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Sex with Dr. Jess


April 5, 2023

Sexuality Terms & Labels And What They Mean

Deepening our knowledge and understanding of the sexuality spectrum helps us get to know ourselves as well as our partners and ultimately helps us get closer to a more intimate and satisfying relationship.

Jess recently joined Tracy Moore on CityLine to discuss a range of terms. Check out the video and summary below.

Q: What does is mean to be asexual?

A: Asexual is generally used by those who don’t experience sexual attraction.

This is a sexual orientation.

That doesn’t mean that asexuals never have sex. Some asexuals may abstain from sex. Others might have it because they enjoy sex despite not experiencing attraction – they might enjoy the physical or emotional elements of sex. Others might engage in sex for a partner’s pleasure.

There are an unlimited number of ways to live as an asexual person — just as there are so many ways to live as a heterosexual person.

Some Aces (short for asexuals) also experience romantic attraction (whereas aromantics do not.) There is so much pressure to couple up, find partners, get into a relationship that so many folks who might have identified as asexual or aromantic were never given the opportunity to explore this orientation.

Q: What’s your advice to those who feel like they might identify with this or who think their partner might be asexual?

A: Communication is key – discuss where the boundaries are for you without judgment. If this is not something you are comfortable with you need to be realistic about your expectations of the other person. Which leads me to the next term, Allosexual:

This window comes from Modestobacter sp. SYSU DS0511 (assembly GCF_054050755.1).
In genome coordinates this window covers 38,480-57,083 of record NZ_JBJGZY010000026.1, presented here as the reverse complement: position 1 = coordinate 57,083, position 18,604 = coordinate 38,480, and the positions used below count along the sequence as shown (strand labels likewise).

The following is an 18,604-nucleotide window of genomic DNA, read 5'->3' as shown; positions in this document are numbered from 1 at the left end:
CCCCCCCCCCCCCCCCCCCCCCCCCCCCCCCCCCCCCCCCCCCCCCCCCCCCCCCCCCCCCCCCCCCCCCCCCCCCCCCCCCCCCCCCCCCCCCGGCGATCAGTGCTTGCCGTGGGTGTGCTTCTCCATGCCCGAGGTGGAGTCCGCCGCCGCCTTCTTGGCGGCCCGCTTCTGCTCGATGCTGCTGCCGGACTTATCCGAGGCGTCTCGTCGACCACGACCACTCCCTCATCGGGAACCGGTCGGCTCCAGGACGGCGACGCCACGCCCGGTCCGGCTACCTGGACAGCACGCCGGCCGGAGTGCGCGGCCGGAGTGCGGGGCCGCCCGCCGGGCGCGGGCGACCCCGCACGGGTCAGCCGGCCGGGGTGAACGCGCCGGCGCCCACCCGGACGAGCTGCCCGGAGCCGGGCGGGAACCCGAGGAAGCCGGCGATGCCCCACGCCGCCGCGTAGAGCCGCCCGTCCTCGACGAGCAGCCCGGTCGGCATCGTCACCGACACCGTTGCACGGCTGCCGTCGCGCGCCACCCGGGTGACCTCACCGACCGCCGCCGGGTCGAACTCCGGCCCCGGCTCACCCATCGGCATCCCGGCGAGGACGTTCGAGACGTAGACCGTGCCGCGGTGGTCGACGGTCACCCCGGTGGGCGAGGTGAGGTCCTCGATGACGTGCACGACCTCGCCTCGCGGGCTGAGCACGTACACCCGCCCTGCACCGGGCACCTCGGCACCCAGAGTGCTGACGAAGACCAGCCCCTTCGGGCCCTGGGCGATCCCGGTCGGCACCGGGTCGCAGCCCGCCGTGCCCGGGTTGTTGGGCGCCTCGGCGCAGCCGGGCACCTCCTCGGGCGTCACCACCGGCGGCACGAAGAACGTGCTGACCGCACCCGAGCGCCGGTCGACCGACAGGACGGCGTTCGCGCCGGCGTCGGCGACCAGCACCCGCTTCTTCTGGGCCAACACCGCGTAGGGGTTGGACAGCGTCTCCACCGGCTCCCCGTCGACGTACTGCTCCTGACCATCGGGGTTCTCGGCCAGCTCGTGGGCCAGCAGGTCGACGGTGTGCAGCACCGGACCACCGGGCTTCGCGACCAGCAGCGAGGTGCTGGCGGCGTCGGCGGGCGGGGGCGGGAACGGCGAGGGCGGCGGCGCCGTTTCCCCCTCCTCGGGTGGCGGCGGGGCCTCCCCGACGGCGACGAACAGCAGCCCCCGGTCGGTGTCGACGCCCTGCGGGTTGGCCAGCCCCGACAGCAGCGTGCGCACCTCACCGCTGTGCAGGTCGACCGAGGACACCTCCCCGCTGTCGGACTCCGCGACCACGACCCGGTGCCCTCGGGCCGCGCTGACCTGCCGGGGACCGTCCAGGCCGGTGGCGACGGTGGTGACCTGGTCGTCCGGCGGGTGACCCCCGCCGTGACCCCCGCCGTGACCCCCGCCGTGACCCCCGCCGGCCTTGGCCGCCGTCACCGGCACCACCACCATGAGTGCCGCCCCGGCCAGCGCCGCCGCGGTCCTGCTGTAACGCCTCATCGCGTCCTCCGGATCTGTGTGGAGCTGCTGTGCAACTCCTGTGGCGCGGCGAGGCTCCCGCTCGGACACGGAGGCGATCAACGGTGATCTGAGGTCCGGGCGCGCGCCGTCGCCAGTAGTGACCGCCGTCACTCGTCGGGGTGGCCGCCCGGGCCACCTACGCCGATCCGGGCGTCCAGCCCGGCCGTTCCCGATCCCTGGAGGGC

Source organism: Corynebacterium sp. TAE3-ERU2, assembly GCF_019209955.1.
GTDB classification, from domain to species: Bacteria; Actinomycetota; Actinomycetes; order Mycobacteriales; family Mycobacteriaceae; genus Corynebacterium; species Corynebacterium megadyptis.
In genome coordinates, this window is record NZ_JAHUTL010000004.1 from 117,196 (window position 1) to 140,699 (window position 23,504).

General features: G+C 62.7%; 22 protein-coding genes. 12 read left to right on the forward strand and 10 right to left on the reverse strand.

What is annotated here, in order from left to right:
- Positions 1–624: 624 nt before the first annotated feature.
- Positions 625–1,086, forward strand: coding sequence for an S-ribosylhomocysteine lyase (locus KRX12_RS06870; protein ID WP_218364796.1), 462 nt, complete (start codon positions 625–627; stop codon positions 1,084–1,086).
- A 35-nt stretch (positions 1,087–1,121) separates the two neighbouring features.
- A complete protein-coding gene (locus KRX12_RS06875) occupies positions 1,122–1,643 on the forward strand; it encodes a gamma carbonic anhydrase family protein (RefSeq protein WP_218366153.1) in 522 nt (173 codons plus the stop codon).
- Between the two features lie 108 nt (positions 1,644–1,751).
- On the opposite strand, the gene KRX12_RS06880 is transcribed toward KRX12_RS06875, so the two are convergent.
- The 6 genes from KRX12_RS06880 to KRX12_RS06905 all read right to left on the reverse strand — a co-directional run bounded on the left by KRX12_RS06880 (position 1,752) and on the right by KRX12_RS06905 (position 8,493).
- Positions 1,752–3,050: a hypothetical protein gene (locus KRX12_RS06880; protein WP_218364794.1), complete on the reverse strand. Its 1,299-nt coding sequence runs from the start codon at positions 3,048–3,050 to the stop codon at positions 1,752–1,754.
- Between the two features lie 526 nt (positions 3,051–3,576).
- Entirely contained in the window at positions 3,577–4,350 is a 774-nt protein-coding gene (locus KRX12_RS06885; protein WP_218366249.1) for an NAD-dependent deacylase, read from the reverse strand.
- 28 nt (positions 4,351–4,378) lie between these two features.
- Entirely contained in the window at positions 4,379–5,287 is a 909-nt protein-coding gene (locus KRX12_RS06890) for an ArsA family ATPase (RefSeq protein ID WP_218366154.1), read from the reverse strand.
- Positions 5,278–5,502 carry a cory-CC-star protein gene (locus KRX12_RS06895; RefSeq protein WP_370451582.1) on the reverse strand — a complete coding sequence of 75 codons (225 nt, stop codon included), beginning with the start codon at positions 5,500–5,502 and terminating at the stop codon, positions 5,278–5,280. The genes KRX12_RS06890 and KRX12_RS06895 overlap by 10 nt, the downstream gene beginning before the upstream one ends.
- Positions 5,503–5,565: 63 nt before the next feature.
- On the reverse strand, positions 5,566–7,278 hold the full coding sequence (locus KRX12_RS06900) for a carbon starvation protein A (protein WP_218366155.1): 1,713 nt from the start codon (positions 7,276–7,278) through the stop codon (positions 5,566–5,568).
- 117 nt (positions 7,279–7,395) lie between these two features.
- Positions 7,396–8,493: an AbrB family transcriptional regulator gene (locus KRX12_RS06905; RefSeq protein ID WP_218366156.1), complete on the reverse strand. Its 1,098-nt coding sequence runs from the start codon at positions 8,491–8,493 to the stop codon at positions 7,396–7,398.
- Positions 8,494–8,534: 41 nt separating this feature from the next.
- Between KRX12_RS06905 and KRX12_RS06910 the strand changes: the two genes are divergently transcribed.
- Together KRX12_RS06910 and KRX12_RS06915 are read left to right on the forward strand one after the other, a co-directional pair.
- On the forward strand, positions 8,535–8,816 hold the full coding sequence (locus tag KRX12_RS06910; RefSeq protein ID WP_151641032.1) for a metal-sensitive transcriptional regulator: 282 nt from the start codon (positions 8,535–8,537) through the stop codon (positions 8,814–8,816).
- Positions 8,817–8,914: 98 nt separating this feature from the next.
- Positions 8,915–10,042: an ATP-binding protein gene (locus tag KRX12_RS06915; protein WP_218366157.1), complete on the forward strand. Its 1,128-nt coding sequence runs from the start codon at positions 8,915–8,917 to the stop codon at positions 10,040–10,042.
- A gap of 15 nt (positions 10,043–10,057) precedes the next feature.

Allosexual (generally) refers to the opposite of asexual – you do experience sexual attraction (regardless of type, the gender to whom you’re attracted, etc.)

To learn more and learn from a range of perspectives, check out

Q: What about Greysexual?

A: Those who identify as Graysexual are not asexual, but sexual attraction is often rare. You might have experienced sexual attraction and one point and don’t anymore. You might feel some slight attraction infrequently, but don’t want to act on it. We need to leave space for nuance here. Asexuals don’t experience sexual attraction. Allosexuals experience sexual attraction. Graysexuals experience much of what asexuals experience, but they have experienced sexual attraction at times.

Sexuality and identity can be fluid. There are no universal definitions and it’s up to you to decide what language works for you. And you’re allowed to change your mind and evolve.

Q:  What does it mean to be sexually fluid?

A: Those who specifically refer to themselves as sexually fluid may have experienced different sexual desires and or styles and or orientations over time and can sometimes prefer to not be labeled this or that as their sexual journey is always changing and moving around the sexuality spectrum

Q: What about demi-sexual – which sounds like its similar to grey sexual?

A: Demisexual usually refers to only experiencing sexual attraction once an emotional bond is formed. This can fall along the asexuality spectrum; no sexual attraction exists until the emotional connection is formed. It’s not a matter of preference — it’s a matter of need.

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Q: Can you describe what the term Pansexual refers to?

A: Pansexual is a term to describe individuals who can experience sexual, romantic or emotional attraction to any person regardless of gender, sex or sexuality. Some people use it interchangeably with omnisexual or bisexual, but bisexual (for some people) implies there is a binary, so differentiation with the language of pansexuality can be important.

We explore more on these podcasts episodes:

Sexuality and Gender Terms Defined

Sexual Communication and Research

Q: Curious about this next one, Autosexual?

A: Autosexuals often prefer to have sex with themselves than with others; this may be rooted in an attraction to oneself, but this isn’t as far-fetched or as self-centred as you might assume. We are, after all, our very first sexual partners.

Q: For those who might be conflicted with autosexuality, can you explain how this should not be confused narcissism?

A:  Narcissism tends to refer to loving yourself in excess. In a clinical sense, narcissism refers to a preoccupation with grandiosity that is pervasive. Liking yourself, enjoying your body and finding in pleasure in your own skin doesn’t quality unless the feeling is pervasive and you’re preoccupied with self-importance and excessive admiration. Feeling attraction to or arousal in response to your own body is healthy. It doesn’t make you a narcissist.